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Mortality doubles in CKD patients due to accompanying Pulmonary Hypertension

Mortality doubles in CKD patients due to accompanying Pulmonary Hypertension

A substantial number of patients with CKD develops Pulmonary Hypertension, the mortality rate being twice among those with PH as compared to those without PH, according to a recent study published in Indian Journal of Nephrology.

Pulmonary hypertension (PH) is a condition of increased blood pressure within the arteries of the lungs. Symptoms include shortness of breath, syncope, tiredness, chest pain, swelling of the legs, and a fast heartbeat. It is an overlooked cardiovascular complication of CKD especially in end‑stage renal disease (ESRD). It has prevalence estimates of 30%–50% and is an independent predictor of increased mortality in CKD patient.

Dr.B. S. Arun and his associates conducted a study to analyze the prevalence of PH in patients with CKD, its severity in different stages of CKD, and risk factors for it

One hundred and eight patients with CKD treated at Karnataka Institute of Medical Sciences for six months between January 1, 2014, and June 30, 2015, were included in the study. Clinical evaluation and relevant investigations including echocardiography were done. Follow‑up echocardiography was done at 3 and 6 months and assessed. PH was present in 47 of 108 (43.5%) cases at the beginning, 41 of 83 (491.4%) at 3 months, and 32 of 64 (50%) at 6 months. The prevalence and severity of PH increased with progression of CKD stage, although not statistically significant.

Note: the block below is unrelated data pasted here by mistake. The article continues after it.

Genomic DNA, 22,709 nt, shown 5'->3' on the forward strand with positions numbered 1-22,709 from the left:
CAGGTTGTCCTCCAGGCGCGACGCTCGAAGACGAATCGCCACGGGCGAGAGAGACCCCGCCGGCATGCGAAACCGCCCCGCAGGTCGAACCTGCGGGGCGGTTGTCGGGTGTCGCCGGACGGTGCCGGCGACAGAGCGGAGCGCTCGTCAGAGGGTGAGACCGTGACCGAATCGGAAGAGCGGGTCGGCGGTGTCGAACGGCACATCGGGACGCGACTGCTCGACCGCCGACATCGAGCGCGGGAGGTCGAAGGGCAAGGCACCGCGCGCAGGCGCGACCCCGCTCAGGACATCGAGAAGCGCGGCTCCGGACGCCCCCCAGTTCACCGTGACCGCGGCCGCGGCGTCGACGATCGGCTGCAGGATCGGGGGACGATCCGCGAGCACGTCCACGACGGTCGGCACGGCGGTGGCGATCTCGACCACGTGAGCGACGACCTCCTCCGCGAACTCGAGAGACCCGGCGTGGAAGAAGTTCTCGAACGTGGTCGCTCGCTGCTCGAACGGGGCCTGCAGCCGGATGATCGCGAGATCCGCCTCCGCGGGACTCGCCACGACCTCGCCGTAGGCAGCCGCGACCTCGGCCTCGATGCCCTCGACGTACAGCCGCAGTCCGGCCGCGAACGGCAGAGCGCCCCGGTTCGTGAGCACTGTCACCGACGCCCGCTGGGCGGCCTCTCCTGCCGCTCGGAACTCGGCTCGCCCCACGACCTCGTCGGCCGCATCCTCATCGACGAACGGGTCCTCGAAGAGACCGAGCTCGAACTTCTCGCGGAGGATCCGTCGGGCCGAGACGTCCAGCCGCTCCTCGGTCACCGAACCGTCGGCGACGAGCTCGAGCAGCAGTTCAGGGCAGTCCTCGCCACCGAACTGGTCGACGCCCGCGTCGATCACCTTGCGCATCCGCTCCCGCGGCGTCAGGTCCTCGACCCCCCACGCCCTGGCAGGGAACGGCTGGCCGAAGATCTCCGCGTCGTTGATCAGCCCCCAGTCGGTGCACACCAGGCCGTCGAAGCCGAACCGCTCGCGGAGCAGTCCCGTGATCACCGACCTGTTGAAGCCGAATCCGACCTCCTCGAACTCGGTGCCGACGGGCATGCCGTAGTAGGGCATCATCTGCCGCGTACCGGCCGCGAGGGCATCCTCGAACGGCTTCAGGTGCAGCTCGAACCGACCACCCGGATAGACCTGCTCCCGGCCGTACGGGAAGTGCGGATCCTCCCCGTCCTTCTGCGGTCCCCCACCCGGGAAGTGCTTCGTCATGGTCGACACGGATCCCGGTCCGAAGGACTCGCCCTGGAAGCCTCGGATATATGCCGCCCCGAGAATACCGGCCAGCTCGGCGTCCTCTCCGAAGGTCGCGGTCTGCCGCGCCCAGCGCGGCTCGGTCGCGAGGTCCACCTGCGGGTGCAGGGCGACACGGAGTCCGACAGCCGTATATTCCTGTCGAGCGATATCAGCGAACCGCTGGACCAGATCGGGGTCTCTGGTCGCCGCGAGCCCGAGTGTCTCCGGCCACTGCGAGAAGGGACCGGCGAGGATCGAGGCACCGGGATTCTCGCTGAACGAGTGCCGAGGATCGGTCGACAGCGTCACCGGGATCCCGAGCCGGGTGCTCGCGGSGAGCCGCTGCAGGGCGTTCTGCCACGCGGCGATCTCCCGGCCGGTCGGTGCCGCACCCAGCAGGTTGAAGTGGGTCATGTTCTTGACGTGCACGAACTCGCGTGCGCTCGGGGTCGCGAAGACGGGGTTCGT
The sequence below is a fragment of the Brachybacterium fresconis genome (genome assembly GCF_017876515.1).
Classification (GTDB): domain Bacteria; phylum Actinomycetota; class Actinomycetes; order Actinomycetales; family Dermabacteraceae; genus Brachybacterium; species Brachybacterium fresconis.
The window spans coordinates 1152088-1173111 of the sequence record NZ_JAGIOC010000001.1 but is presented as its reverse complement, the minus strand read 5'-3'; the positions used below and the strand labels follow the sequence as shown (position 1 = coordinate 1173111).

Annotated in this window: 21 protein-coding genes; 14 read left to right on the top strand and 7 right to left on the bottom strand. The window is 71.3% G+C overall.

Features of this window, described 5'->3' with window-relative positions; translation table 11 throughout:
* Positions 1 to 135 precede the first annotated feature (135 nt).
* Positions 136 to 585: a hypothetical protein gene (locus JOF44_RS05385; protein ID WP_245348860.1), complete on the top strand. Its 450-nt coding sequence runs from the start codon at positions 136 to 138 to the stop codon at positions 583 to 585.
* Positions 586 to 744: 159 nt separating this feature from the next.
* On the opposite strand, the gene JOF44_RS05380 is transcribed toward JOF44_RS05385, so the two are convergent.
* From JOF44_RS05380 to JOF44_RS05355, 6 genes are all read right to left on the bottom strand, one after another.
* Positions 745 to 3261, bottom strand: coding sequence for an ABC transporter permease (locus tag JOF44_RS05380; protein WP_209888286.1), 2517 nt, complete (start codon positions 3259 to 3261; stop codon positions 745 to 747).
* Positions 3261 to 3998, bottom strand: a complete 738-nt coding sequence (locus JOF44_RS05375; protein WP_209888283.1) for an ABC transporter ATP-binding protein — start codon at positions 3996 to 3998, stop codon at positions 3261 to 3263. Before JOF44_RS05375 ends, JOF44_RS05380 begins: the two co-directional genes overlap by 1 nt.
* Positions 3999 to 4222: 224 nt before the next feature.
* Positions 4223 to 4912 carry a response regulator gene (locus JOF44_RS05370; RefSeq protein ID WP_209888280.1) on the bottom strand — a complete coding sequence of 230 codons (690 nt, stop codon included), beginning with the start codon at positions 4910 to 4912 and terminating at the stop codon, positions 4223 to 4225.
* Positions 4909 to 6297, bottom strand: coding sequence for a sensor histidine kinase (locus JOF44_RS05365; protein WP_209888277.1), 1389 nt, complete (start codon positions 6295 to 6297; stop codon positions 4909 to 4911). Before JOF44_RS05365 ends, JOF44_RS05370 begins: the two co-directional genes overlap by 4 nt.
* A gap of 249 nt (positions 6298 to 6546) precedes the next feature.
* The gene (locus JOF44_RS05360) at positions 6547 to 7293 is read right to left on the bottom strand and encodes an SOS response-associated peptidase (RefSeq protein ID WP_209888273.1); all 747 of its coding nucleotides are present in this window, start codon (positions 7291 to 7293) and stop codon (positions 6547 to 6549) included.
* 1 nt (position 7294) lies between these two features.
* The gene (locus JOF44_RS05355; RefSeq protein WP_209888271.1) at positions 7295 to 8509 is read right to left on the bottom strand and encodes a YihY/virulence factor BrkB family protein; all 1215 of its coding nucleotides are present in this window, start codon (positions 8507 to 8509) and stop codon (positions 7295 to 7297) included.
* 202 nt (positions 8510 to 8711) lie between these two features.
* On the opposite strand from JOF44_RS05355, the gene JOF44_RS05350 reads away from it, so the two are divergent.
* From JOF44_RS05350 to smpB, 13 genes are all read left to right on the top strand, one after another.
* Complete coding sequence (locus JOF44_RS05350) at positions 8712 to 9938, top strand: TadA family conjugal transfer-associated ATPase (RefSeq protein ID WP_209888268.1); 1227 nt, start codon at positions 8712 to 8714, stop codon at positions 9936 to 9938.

The study found that heart failure with reduced ejection fraction(HFrEF) and heart failure with preserved ejection fraction(HFpEF) was significantly higher among PH group compared to the non‑PH group. Mean hemoglobin in PH group was significantly lower, compared to the non‑PH group. The majority of them had moderate PH at the beginning of the study which remained same, despite being on hemodialysis.

The study concluded that a substantial number of the patients with CKD develops PH. HFrEF and HFpEF are the strongest risk factors. The other factors contributing to it are anemia, volume overload, and increased calcium phosphate product. Thus, PH can be considered as a reflection of cardiorenal syndrome type 4. The other factors contributing to it are anemia, volume overload, and increased calcium phosphate product.

The article was published in Indian Journal of Nephrology.

For more reference log on to 10.4103/ijn.IJN_36_17

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Vinay Singh

Vinay Singh

Vinay Singh joined Medical Dialogue as Desk Editor in 2018. He covers the medical speciality news in different medical categories including Medical guidelines, updates from Medical Journals and Case Reports. He completed his graduation in Biotechnology from AAIDU and did his MBA from IILM Gurgaon. He can be contacted at . Contact no. 011-43720751
Source: With inputs from Indian Journal of Nephrology

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